France, French Revolution, The Abandonment of Privilges
Commissioned from Nicolas Marie Gatteaux the reverse of this piece shows the room on the Rue des Chantiers which had become the home of the National Assembly. In it the three orders, nobles, clergy and bourgeois, each identified by their dress, are led by one of their number, probably the Vicomte de Noailles, in an oath to abandon all privileges. The titles to these privileges have been thrown to the floor- sacrificed to the altar of the fatherland- besides which symbol of roman republican virtue and of new nationalism which was to make France into a modern state, the deputies in their eighteenth-century dress seem almost insubstantial.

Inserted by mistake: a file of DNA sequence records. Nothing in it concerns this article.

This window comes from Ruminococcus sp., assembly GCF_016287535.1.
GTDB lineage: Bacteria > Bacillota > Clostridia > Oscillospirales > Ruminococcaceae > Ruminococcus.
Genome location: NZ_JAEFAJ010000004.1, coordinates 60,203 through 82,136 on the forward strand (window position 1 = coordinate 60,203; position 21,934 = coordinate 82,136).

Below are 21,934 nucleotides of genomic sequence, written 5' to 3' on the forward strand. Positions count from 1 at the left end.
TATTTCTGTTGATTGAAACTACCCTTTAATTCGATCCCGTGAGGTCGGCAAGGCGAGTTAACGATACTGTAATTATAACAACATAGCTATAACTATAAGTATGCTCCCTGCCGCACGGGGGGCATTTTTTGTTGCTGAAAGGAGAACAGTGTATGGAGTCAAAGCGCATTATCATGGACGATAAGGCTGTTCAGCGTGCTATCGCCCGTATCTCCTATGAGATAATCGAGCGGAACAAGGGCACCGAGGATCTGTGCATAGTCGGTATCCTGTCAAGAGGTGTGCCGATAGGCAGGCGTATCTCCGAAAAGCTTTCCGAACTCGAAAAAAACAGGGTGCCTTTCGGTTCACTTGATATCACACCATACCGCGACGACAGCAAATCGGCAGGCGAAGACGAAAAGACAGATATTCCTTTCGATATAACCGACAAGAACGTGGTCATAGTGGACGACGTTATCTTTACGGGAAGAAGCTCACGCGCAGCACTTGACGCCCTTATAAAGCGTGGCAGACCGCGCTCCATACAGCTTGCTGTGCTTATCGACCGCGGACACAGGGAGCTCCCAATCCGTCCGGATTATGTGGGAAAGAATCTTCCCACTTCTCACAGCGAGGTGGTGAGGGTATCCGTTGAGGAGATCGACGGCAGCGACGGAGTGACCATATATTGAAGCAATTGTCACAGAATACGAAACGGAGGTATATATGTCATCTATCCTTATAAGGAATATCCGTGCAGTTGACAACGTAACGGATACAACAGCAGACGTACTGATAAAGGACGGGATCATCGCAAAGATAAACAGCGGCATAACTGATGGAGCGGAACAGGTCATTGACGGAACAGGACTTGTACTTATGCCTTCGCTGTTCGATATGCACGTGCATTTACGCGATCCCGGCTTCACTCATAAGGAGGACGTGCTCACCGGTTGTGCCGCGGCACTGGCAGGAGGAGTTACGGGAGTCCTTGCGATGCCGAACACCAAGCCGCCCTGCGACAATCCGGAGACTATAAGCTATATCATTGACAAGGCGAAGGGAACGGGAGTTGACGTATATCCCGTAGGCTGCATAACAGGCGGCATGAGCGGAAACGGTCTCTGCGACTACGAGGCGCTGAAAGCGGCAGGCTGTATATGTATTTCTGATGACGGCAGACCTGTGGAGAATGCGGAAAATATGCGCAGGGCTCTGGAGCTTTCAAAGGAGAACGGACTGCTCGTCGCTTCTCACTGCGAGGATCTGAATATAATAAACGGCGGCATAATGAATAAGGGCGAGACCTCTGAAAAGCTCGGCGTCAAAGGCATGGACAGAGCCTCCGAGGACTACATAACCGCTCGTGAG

The medal was ordered by the sixteenth article of the decree dated 4, 6, 7, 8 and 11 August and was sanctioned by the King on 21 August and 3 November 1789. The cost of the dies was born by a subscription raised among the deputies, and by another decree (9 December 1790, sanctioned by the King on the fifteenth of the same month) 1,200 examples were to be struck in copper and distributed to the deputies. The dies were then to be formally destroyed.
If you require further information on this item you can contact us in a number of ways. Click here to see our contact information.